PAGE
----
Have investors in one of Australia’s most dazzling home-grown ASX success stories missed the boat?

Now worth just shy of $10 billion, the US-focused diagnostic imaging hero Pro Medicus (ASX:PME) has had a ripper year with its share price surging 65 per cent in an otherwise dodgy year for ASX healthcare stocks.

Founded by Melbourne GP Sam Hupert and technology dude Anthony Hall in 1984, Pro Medicus was perceived as serving prestigious but low-growth ‘sandstone’ academic hospitals such as Mayo Clinic and New York University.

But a string of recent US wins in the broader private hospital sector has put paid to that notion. These include the $140 million sign-up of Texan hospital chain IDN Baylor Scott & White Health, the company’s biggest deal to date.

Pro Medicus products cover image viewing, storing and handling, so that doctors and radiologists can view the pics from the ‘cloud’ anywhere, anytime.

The eight most recent client signings have been for all the products – ‘full stack’ in ghastly tech speak – which is no mean feat given the presence of large incumbent legacy suppliers.

In 2022-’23 the company posted revenue of $125 million, up 33 per cent with a net profit up 36.5 per cent to $60.6 million.

Still, Pro Medicus analysts tend to view the stock as a tad expensive even though they don’t want to say so.

RBC Capital Markets is “positive” on the stock but rates it as “sector perform” – a hold – with a price target of $70 per share compared with the current $85.

Goldman Sachs ascribes a buy but with a modest price target of $88. On the firm’s reckoning, the stock is trading on a current-year earnings multiple of 100 times.

Then again, the stock has always traded at a lofty valuation and has never failed to deliver.

An outlier, Morningstar scoffs that the company’s tools are “largely superfluous outside of the academic hospitals with big endowments and [we] expect wider adoption to continue to be slow.”

There’s always a party pooper – even in the festive season.

For those who feel the good ship S.S. Value has steamed away, Mach 7 Technologies (ASX:M7T) is a cheaper, less evolved alternative.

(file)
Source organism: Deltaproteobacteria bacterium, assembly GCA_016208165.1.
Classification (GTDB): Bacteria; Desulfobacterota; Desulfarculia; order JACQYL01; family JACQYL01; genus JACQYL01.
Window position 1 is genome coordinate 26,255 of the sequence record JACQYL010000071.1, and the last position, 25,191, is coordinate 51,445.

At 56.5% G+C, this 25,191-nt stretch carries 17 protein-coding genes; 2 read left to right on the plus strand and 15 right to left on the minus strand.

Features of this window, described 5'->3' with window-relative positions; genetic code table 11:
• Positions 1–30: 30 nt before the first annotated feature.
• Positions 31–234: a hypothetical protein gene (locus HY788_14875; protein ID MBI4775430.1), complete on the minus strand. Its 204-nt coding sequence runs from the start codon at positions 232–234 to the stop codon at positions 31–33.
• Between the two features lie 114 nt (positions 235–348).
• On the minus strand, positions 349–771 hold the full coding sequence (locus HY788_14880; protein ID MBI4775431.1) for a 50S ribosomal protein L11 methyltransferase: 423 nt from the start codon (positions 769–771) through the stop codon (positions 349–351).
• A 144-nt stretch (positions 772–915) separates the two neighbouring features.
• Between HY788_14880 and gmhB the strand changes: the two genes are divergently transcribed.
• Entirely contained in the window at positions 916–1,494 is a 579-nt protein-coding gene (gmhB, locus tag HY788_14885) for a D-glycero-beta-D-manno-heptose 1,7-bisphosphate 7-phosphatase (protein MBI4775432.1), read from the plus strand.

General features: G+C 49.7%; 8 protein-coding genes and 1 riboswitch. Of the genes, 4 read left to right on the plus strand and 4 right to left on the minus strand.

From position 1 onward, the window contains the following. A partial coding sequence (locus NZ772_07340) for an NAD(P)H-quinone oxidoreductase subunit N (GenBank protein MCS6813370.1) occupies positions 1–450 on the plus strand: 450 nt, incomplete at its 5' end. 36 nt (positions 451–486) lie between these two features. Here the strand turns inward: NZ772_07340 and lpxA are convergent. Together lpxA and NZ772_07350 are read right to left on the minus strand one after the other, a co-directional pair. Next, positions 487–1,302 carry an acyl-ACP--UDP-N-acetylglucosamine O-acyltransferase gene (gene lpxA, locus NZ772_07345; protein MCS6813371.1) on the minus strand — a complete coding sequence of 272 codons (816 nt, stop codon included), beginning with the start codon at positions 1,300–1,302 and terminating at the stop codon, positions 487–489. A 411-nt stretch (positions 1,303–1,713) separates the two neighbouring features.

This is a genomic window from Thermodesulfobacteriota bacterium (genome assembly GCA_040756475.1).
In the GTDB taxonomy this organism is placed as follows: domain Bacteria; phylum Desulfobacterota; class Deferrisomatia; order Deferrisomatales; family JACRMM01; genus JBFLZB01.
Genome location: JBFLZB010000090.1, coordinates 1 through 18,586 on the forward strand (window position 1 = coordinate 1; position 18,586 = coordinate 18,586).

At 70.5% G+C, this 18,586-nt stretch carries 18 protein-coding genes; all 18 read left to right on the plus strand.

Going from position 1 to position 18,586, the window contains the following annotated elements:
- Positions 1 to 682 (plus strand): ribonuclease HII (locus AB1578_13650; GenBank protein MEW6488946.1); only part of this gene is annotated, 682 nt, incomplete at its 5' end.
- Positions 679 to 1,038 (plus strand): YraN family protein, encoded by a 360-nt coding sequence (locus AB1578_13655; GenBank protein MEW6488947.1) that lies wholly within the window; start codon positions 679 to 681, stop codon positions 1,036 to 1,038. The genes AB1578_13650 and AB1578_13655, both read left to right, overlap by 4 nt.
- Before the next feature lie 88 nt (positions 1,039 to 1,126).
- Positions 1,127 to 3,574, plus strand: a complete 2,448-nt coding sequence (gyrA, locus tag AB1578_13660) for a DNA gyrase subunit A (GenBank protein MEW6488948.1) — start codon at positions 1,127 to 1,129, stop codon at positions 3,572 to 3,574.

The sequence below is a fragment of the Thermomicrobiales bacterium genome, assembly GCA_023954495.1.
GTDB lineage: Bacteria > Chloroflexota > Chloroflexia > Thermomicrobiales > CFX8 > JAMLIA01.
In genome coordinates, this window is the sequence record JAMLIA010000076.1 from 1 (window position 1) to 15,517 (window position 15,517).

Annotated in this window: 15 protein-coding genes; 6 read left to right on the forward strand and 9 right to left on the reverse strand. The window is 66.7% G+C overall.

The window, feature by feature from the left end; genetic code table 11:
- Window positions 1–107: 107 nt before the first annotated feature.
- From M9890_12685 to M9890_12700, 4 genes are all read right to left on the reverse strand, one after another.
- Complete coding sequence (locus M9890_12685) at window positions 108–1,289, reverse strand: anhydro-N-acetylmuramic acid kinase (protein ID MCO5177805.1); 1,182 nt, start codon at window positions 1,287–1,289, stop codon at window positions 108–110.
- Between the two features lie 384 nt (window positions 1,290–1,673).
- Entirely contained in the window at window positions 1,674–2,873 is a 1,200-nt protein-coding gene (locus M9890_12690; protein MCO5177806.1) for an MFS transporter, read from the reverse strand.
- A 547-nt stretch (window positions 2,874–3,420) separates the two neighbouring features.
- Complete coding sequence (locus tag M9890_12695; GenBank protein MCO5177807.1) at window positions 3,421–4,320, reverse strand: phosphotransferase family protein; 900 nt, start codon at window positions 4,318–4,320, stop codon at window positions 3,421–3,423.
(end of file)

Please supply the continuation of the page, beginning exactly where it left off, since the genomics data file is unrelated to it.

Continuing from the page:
Mach 7 and Pro Medicus operate in subtly different sectors, but share a similar goal of dragging the US health system away from clipboards and into the ‘cloud’.

Last financial year the Virginia-based Mach 7 reported sales growth of $43 million, up 21 per cent – its third consecutive year of growth. Underlying net profit grew 16 per cent to $7.2 million, but amortisation costs saw a net loss of $1 million.

Management reported a healthy September quarter sales order book of $33.5 million. This month the company re-signed the Virginia/North Carolina hospital operator Sentera Health in a $10 million, five-year deal.

If the $173 million market cap Mach 7 is the Pro Medicus ‘mini-me’, Imexhs (ASX:IME) is the ‘mini-mini me’.

Imexhs who? Most folk confuse the company with either INXS or Imax cinemas, but it provides similar imaging tools across 461 sites in 18 countries. Founded in Bogota, Colombia, the business is biased to central and South America.

Imexhs reported third (September) quarter revenue of $5.2 million, up 36 per cent with annual recurring revenue of $25 million.

With a $27 million valuation, Imexhs is worth 370 times less than Pro Medicus despite revenue being only six times lower. Mach 7 is worth about 50 times less and its revenue is about three times lower.

Of course the Pro Medicus founders would dispute any inference that their company is overvalued. With a 25 per cent stake each, they’ve got more skin in the game than a Beverly Hills plastic surgeon, despite peeling off one million shares each last month.

This story does not constitute financial product advice. You should consider obtaining independent advice before making any financial decisions.

The views, information, or opinions expressed in the interviews in this article are solely those of the interviewees and do not represent the views of Stockhead. Stockhead does not provide, endorse or otherwise assume responsibility for any financial product advice contained in this article.